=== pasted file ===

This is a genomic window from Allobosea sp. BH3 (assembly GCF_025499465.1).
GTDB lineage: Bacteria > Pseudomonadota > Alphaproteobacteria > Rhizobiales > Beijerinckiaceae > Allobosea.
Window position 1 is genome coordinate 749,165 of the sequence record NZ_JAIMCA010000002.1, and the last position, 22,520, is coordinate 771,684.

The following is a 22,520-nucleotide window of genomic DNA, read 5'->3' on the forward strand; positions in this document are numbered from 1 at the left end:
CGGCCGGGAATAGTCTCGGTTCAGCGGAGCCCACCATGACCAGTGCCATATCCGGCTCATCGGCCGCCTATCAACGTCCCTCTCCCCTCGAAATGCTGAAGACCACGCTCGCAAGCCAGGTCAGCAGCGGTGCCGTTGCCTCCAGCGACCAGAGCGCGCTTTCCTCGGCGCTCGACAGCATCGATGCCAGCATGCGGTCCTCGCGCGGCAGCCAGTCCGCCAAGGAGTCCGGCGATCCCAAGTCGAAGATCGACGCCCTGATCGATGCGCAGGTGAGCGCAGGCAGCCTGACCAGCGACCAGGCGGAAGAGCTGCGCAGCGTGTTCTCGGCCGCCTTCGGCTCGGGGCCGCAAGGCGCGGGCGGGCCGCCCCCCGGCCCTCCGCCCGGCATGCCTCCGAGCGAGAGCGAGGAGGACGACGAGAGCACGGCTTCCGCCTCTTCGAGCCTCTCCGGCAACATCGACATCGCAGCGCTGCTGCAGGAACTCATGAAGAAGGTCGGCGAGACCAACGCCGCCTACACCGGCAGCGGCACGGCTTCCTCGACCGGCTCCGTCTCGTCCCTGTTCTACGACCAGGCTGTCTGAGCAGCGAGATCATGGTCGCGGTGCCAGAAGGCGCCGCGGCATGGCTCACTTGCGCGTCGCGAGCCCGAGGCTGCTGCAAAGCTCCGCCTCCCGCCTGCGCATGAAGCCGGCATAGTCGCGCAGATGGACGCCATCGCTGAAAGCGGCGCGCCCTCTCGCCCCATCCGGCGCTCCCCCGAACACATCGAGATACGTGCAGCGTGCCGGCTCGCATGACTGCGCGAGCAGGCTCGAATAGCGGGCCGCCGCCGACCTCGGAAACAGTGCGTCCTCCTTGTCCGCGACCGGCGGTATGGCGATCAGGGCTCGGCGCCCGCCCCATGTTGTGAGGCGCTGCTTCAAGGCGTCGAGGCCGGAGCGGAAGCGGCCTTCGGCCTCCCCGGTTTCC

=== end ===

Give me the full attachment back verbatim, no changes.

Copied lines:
This is a genomic window from Allobosea sp. BH3 (assembly GCF_025499465.1).
GTDB lineage: Bacteria > Pseudomonadota > Alphaproteobacteria > Rhizobiales > Beijerinckiaceae > Allobosea.
Window position 1 is genome coordinate 749,165 of the sequence record NZ_JAIMCA010000002.1, and the last position, 22,520, is coordinate 771,684.

The following is a 22,520-nucleotide window of genomic DNA, read 5'->3' on the forward strand; positions in this document are numbered from 1 at the left end:
CGGCCGGGAATAGTCTCGGTTCAGCGGAGCCCACCATGACCAGTGCCATATCCGGCTCATCGGCCGCCTATCAACGTCCCTCTCCCCTCGAAATGCTGAAGACCACGCTCGCAAGCCAGGTCAGCAGCGGTGCCGTTGCCTCCAGCGACCAGAGCGCGCTTTCCTCGGCGCTCGACAGCATCGATGCCAGCATGCGGTCCTCGCGCGGCAGCCAGTCCGCCAAGGAGTCCGGCGATCCCAAGTCGAAGATCGACGCCCTGATCGATGCGCAGGTGAGCGCAGGCAGCCTGACCAGCGACCAGGCGGAAGAGCTGCGCAGCGTGTTCTCGGCCGCCTTCGGCTCGGGGCCGCAAGGCGCGGGCGGGCCGCCCCCCGGCCCTCCGCCCGGCATGCCTCCGAGCGAGAGCGAGGAGGACGACGAGAGCACGGCTTCCGCCTCTTCGAGCCTCTCCGGCAACATCGACATCGCAGCGCTGCTGCAGGAACTCATGAAGAAGGTCGGCGAGACCAACGCCGCCTACACCGGCAGCGGCACGGCTTCCTCGACCGGCTCCGTCTCGTCCCTGTTCTACGACCAGGCTGTCTGAGCAGCGAGATCATGGTCGCGGTGCCAGAAGGCGCCGCGGCATGGCTCACTTGCGCGTCGCGAGCCCGAGGCTGCTGCAAAGCTCCGCCTCCCGCCTGCGCATGAAGCCGGCATAGTCGCGCAGATGGACGCCATCGCTGAAAGCGGCGCGCCCTCTCGCCCCATCCGGCGCTCCCCCGAACACATCGAGATACGTGCAGCGTGCCGGCTCGCATGACTGCGCGAGCAGGCTCGAATAGCGGGCCGCCGCCGACCTCGGAAACAGTGCGTCCTCCTTGTCCGCGACCGGCGGTATGGCGATCAGGGCTCGGCGCCCGCCCCATGTTGTGAGGCGCTGCTTCAAGGCGTCGAGGCCGGAGCGGAAGCGGCCTTCGGCCTCCCCGGTTTCC